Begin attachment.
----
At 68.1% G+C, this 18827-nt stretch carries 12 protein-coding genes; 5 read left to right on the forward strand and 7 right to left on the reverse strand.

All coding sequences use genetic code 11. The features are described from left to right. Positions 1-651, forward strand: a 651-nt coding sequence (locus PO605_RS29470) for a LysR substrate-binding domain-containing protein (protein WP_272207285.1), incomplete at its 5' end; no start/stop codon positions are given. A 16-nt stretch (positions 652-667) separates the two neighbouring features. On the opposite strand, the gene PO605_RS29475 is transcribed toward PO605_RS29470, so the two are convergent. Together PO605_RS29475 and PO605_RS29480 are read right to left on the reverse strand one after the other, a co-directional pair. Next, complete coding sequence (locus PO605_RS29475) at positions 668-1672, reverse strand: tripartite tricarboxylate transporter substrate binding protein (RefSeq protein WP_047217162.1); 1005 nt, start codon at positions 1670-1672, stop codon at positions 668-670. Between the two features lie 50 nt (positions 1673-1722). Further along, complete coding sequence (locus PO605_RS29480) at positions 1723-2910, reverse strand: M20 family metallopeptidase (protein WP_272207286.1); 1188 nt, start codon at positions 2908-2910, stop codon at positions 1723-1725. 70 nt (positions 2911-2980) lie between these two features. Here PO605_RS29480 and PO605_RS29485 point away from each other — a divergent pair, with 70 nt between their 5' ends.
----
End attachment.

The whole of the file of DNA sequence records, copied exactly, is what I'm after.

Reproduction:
At 68.1% G+C, this 18827-nt stretch carries 12 protein-coding genes; 5 read left to right on the forward strand and 7 right to left on the reverse strand.

All coding sequences use genetic code 11. The features are described from left to right. Positions 1-651, forward strand: a 651-nt coding sequence (locus PO605_RS29470) for a LysR substrate-binding domain-containing protein (protein WP_272207285.1), incomplete at its 5' end; no start/stop codon positions are given. A 16-nt stretch (positions 652-667) separates the two neighbouring features. On the opposite strand, the gene PO605_RS29475 is transcribed toward PO605_RS29470, so the two are convergent. Together PO605_RS29475 and PO605_RS29480 are read right to left on the reverse strand one after the other, a co-directional pair. Next, complete coding sequence (locus PO605_RS29475) at positions 668-1672, reverse strand: tripartite tricarboxylate transporter substrate binding protein (RefSeq protein WP_047217162.1); 1005 nt, start codon at positions 1670-1672, stop codon at positions 668-670. Between the two features lie 50 nt (positions 1673-1722). Further along, complete coding sequence (locus PO605_RS29480) at positions 1723-2910, reverse strand: M20 family metallopeptidase (protein WP_272207286.1); 1188 nt, start codon at positions 2908-2910, stop codon at positions 1723-1725. 70 nt (positions 2911-2980) lie between these two features. Here PO605_RS29480 and PO605_RS29485 point away from each other — a divergent pair, with 70 nt between their 5' ends.